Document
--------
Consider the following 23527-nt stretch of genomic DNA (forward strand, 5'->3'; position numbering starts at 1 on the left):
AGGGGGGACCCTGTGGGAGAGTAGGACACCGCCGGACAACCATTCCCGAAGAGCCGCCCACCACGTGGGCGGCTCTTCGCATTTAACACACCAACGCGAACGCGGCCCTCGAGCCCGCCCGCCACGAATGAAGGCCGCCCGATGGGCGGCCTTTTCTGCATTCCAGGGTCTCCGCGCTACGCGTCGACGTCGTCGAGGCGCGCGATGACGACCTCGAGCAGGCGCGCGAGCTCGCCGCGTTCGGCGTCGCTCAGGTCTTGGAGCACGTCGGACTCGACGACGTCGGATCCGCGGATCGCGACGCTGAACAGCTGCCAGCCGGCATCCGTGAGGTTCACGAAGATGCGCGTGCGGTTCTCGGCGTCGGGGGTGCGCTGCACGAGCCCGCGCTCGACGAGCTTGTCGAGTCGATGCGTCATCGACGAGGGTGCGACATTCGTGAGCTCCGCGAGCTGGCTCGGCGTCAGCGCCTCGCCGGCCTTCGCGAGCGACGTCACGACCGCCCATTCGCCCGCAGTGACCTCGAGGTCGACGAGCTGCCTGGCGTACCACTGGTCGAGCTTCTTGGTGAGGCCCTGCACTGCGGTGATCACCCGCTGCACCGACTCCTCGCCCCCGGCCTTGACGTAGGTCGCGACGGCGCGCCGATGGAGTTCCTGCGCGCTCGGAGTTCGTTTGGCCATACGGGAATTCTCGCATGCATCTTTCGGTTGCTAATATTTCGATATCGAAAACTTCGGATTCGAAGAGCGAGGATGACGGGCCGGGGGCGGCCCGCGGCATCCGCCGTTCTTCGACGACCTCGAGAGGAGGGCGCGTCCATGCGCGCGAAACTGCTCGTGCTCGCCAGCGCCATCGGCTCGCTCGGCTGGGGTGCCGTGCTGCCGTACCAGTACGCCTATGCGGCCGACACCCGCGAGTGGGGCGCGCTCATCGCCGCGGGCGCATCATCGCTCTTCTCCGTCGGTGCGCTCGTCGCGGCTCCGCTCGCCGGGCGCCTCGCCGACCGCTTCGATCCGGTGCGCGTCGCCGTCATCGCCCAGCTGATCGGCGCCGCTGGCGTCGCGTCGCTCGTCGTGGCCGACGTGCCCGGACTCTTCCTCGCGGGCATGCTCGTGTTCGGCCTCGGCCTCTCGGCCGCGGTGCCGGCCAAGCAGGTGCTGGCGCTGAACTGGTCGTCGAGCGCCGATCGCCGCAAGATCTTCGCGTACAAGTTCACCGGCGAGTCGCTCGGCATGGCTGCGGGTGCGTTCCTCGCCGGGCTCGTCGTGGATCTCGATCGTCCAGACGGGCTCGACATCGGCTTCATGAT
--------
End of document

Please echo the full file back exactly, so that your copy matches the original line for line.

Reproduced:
Consider the following 23527-nt stretch of genomic DNA (forward strand, 5'->3'; position numbering starts at 1 on the left):
AGGGGGGACCCTGTGGGAGAGTAGGACACCGCCGGACAACCATTCCCGAAGAGCCGCCCACCACGTGGGCGGCTCTTCGCATTTAACACACCAACGCGAACGCGGCCCTCGAGCCCGCCCGCCACGAATGAAGGCCGCCCGATGGGCGGCCTTTTCTGCATTCCAGGGTCTCCGCGCTACGCGTCGACGTCGTCGAGGCGCGCGATGACGACCTCGAGCAGGCGCGCGAGCTCGCCGCGTTCGGCGTCGCTCAGGTCTTGGAGCACGTCGGACTCGACGACGTCGGATCCGCGGATCGCGACGCTGAACAGCTGCCAGCCGGCATCCGTGAGGTTCACGAAGATGCGCGTGCGGTTCTCGGCGTCGGGGGTGCGCTGCACGAGCCCGCGCTCGACGAGCTTGTCGAGTCGATGCGTCATCGACGAGGGTGCGACATTCGTGAGCTCCGCGAGCTGGCTCGGCGTCAGCGCCTCGCCGGCCTTCGCGAGCGACGTCACGACCGCCCATTCGCCCGCAGTGACCTCGAGGTCGACGAGCTGCCTGGCGTACCACTGGTCGAGCTTCTTGGTGAGGCCCTGCACTGCGGTGATCACCCGCTGCACCGACTCCTCGCCCCCGGCCTTGACGTAGGTCGCGACGGCGCGCCGATGGAGTTCCTGCGCGCTCGGAGTTCGTTTGGCCATACGGGAATTCTCGCATGCATCTTTCGGTTGCTAATATTTCGATATCGAAAACTTCGGATTCGAAGAGCGAGGATGACGGGCCGGGGGCGGCCCGCGGCATCCGCCGTTCTTCGACGACCTCGAGAGGAGGGCGCGTCCATGCGCGCGAAACTGCTCGTGCTCGCCAGCGCCATCGGCTCGCTCGGCTGGGGTGCCGTGCTGCCGTACCAGTACGCCTATGCGGCCGACACCCGCGAGTGGGGCGCGCTCATCGCCGCGGGCGCATCATCGCTCTTCTCCGTCGGTGCGCTCGTCGCGGCTCCGCTCGCCGGGCGCCTCGCCGACCGCTTCGATCCGGTGCGCGTCGCCGTCATCGCCCAGCTGATCGGCGCCGCTGGCGTCGCGTCGCTCGTCGTGGCCGACGTGCCCGGACTCTTCCTCGCGGGCATGCTCGTGTTCGGCCTCGGCCTCTCGGCCGCGGTGCCGGCCAAGCAGGTGCTGGCGCTGAACTGGTCGTCGAGCGCCGATCGCCGCAAGATCTTCGCGTACAAGTTCACCGGCGAGTCGCTCGGCATGGCTGCGGGTGCGTTCCTCGCCGGGCTCGTCGTGGATCTCGATCGTCCAGACGGGCTCGACATCGGCTTCATGAT